Monday, 06 November 2017 05:04

Banners honour Swift Current veterans during Remembrance Day period

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Family members stand with the banners of a relative who served in different wars for Canada. From left to right, Gertrude Mather (husband Peter Mather, Second World War, Army), Bob Dahl (grandfather Maurice Leavesley, Second Boer War and First World War, Army), Gail McConnachie (father Norman McConnachie, Second World War, RCAF), Mae Christiansen (father Richard McCarthy, Second World War, Army), and Swift Current Museum Curator Lloyd Begley. Family members stand with the banners of a relative who served in different wars for Canada. From left to right, Gertrude Mather (husband Peter Mather, Second World War, Army), Bob Dahl (grandfather Maurice Leavesley, Second Boer War and First World War, Army), Gail McConnachie (father Norman McConnachie, Second World War, RCAF), Mae Christiansen (father Richard McCarthy, Second World War, Army), and Swift Current Museum Curator Lloyd Begley. Matthew Liebenberg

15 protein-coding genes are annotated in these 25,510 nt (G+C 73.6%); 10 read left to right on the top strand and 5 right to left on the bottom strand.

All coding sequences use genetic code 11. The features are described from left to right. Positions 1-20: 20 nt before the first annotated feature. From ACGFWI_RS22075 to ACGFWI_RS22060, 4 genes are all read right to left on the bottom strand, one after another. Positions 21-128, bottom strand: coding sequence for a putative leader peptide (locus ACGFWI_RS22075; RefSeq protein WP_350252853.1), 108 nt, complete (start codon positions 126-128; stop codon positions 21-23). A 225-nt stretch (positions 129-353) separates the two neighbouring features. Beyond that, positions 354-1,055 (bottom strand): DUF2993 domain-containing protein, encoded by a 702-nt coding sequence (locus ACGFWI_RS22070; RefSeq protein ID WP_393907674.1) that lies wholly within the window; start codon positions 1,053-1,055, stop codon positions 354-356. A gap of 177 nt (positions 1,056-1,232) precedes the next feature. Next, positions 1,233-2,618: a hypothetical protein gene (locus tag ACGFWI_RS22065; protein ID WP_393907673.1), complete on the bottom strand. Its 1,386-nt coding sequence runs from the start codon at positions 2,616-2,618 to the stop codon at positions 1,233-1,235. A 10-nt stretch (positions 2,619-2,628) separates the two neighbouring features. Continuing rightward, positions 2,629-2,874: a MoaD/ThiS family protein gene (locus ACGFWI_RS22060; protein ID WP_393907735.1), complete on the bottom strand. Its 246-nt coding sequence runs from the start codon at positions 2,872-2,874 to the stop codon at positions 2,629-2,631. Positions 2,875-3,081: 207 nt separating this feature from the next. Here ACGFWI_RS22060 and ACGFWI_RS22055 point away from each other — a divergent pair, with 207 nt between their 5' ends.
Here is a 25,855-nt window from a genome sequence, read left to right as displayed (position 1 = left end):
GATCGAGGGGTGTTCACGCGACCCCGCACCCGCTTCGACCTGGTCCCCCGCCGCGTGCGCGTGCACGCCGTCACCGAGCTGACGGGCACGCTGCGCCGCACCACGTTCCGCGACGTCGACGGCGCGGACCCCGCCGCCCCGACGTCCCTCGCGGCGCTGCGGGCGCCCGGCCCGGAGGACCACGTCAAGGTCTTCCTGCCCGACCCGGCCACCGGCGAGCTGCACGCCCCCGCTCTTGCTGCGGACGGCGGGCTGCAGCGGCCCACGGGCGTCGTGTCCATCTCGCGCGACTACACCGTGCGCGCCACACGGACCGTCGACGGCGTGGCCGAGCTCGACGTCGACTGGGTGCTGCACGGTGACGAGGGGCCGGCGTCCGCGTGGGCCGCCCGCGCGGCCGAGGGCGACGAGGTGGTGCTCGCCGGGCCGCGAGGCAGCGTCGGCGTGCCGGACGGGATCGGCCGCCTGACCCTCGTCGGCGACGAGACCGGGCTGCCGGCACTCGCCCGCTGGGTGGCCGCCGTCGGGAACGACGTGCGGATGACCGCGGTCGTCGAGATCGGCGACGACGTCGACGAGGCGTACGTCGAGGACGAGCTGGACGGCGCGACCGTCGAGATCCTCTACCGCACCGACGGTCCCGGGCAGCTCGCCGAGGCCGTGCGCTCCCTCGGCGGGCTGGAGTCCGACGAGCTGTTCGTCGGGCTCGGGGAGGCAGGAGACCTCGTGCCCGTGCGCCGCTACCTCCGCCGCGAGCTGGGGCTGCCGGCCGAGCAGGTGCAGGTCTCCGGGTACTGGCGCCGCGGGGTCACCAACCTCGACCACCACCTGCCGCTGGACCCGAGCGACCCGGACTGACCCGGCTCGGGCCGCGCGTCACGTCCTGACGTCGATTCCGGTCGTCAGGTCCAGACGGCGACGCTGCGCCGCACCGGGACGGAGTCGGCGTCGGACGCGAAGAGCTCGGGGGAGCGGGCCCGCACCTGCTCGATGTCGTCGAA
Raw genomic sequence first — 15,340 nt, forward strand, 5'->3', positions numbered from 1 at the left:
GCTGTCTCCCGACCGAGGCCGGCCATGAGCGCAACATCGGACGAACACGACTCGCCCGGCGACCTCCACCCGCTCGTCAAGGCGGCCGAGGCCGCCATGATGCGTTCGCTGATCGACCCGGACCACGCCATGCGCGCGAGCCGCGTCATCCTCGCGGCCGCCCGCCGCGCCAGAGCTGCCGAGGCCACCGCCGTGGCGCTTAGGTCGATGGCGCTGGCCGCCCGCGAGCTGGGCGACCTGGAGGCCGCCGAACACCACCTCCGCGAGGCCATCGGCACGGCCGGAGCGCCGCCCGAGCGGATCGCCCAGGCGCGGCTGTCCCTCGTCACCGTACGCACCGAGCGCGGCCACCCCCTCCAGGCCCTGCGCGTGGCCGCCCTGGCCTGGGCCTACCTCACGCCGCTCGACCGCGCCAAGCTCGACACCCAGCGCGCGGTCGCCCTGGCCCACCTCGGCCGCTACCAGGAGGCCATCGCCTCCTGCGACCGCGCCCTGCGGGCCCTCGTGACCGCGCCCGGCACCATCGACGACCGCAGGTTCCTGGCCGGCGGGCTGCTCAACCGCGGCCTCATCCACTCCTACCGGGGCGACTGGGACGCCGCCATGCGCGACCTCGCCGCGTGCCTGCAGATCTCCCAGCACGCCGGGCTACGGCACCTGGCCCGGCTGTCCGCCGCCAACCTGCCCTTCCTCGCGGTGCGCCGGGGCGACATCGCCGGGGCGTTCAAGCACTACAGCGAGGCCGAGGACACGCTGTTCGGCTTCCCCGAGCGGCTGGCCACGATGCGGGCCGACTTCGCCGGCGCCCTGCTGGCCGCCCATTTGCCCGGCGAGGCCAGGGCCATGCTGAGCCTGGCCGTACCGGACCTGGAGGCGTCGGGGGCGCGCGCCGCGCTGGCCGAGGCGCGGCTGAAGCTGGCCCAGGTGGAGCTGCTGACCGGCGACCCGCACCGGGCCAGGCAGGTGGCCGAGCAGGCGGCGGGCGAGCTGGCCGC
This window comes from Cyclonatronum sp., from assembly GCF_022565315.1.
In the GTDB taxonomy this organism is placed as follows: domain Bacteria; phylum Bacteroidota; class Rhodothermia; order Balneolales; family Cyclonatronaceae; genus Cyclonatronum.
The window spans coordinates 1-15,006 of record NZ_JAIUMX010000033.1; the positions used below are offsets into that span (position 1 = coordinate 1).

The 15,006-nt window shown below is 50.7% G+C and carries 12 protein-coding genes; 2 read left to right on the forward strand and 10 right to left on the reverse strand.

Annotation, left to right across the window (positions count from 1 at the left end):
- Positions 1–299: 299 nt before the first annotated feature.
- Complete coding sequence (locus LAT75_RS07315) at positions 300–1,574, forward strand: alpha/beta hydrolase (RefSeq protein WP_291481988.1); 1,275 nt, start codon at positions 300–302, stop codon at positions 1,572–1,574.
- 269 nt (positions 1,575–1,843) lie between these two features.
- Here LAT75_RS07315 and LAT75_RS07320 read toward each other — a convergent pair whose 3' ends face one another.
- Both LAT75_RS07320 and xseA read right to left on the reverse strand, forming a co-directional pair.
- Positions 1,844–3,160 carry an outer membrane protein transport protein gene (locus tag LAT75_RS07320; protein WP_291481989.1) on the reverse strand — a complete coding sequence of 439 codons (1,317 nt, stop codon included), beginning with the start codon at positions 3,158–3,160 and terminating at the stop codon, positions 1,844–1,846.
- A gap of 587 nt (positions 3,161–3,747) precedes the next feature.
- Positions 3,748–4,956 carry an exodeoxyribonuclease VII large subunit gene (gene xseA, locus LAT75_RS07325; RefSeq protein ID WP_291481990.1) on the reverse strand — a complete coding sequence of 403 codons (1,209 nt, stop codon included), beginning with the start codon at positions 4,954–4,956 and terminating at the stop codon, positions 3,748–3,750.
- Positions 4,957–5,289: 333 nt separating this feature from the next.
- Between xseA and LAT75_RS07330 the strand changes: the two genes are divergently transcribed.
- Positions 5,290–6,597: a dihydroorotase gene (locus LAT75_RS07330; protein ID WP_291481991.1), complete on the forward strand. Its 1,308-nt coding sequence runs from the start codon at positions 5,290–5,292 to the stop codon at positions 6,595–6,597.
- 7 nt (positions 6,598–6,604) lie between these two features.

Veterans from the Swift Current area will be recognized during the Remembrance Day period through the Swift Current Museum's Honour our Veterans Banner Program.

Nine new banners were unveiled during a ceremony at the Swift Current Museum, Oct. 25. These new banners and the seven banners from last year have already been installed on lamp posts in Memorial Park, where they will remain until the week after Remembrance Day.
“The Swift Current banners campaign is part of a national program aimed at recognizing and indeed never forgetting those citizens in our communities who served their nation,” Swift Current Museum Director and Curator Lloyd Begley said. “The banners recognize Swift Current soldiers, sailors and air crew who served our nation’s needs, whether in battle or in preparation for it.”